Book Review: The Keeper's Shadow
The Keeper's Shadow
The Longlight Legacy, book 3
by Dennis Foon
In this exciting and powerful conclusion to The Longlight Legacy, time is running out as Darius, Master of the City, begins to accelerate his plans towards an unknown purpose. People are dying, victims of a new technology that seems to rip out their very life force. And Darius appears to be building a new Dreamfield construction that just may make his power unstoppable.
Roan has found the mountaintop sanctuary of the Apsara, a secret group of warrior women descended from one of the four original rebel armies. There, he attempts to forge an alliance between the Apsara, the Brother - the religious sect responsible for the destruction of Roan's village - and other diverse groups both inside and outside the city, to fight the growing power of Darius. But Roan knows that half the battle will be fought in the Dreamfield, so Roan and Lumpy set off on a quest to find the abandoned Foresight Academy, a school founded by the Dirt Eaters, in hopes of finding a map of the Dreamfield in the library there.
Meanwhile, Stowe has escaped the City, but is alone and in bad shape, possessed by a Dirt Eater bent on using or destroying her. Willum and Mabatan find her, but exorcising the Dirt Eater possessing her could kill her or damage her psyche. While Willum tries to save Stowe, Mabatan works to help Alandra, Roan's Dirt Eater friend, as she suffers Dirt withdrawal.
As the various groups converge on the camp of the Brother for a conference of war, Roan tries to find a way to bring the disparate, and sometimes contentious, groups together. Because only by uniting their diverse abilities do they have a prayer of defeating Darius.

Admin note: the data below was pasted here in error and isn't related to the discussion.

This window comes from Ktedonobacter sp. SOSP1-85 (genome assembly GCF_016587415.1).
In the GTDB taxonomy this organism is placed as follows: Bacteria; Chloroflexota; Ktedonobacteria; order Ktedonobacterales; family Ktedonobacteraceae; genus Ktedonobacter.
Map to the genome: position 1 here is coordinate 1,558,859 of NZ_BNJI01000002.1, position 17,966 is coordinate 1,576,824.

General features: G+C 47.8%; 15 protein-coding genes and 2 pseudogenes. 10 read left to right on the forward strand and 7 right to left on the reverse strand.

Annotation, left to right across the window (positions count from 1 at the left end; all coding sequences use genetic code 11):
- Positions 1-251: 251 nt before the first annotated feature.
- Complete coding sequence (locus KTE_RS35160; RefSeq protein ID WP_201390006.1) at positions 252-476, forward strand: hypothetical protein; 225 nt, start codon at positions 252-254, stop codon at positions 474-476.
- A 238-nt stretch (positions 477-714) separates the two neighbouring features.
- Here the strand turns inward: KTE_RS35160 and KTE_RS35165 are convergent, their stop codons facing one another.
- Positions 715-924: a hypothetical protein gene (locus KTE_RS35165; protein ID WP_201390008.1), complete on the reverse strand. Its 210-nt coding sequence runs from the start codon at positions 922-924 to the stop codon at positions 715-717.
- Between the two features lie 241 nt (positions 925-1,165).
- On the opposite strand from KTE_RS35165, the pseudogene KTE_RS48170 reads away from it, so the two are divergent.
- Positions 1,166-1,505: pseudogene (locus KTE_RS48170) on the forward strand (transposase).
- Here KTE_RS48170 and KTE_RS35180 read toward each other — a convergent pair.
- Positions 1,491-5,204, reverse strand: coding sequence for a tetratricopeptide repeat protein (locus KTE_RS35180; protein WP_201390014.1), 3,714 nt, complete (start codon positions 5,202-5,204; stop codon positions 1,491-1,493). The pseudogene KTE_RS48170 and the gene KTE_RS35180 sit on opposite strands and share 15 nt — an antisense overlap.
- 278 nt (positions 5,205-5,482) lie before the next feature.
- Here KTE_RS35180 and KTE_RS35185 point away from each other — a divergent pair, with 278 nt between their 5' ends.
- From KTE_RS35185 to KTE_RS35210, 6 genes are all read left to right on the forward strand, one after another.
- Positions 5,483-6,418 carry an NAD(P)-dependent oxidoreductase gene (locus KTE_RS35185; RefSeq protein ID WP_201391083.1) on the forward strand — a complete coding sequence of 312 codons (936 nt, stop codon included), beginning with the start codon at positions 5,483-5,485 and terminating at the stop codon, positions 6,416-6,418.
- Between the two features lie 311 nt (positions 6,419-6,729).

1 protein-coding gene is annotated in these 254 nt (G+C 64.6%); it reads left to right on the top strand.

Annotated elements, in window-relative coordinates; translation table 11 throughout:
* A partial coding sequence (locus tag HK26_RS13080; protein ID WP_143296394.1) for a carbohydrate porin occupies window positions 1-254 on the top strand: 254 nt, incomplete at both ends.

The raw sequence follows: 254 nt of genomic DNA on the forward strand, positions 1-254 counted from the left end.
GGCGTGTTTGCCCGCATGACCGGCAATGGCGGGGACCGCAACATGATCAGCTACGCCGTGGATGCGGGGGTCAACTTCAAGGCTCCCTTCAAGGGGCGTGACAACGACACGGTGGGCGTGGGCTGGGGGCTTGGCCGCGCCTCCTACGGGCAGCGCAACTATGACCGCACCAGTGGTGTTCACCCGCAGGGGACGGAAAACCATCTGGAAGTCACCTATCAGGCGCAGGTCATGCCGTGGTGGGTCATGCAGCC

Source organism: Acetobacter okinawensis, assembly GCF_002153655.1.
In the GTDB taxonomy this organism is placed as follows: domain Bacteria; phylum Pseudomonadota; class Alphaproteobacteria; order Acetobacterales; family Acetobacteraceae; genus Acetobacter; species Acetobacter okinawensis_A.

The Keeper's Shadow is not only a worthy conclusion, it's probably the best book of the series. Foon masterfully brings together all the elements that he set in motion in the previous books. Roan really comes of age in this book as he struggles to learn how to be a leader, a role he is reluctantly thrust into. All the other characters are wonderful - deep and complex and often more than what they appear to be. Lumpy really comes into his own, showing a keen intelligence and insight coupled with an empathy that gives him a unique ability to bring people together.
While religious and mystical themes play a role in all the books, they really come to the fore in The Keeper's Shadow. The book probes deeply into questions of faith and belief, as Roan struggles to figure out how to lead a religion he doesn't personally believe in, and other characters are shown to have a surprising faith even in the face of personal knowledge. (I can't say more than that without giving away some plot points). Questions are raised, such as, if a religion or a prophecy is "made up," does that mean that it can't also be true? And, of course, the Dreamfield itself, that mystical "other world" of the psyche, plays a key role, as Roan encounters the living, the dead, and even a god there.
Read my reviews of book 1, The Dirt Eaters, and book 2, Freewalker. You can also read my interview with author Dennis Foon here.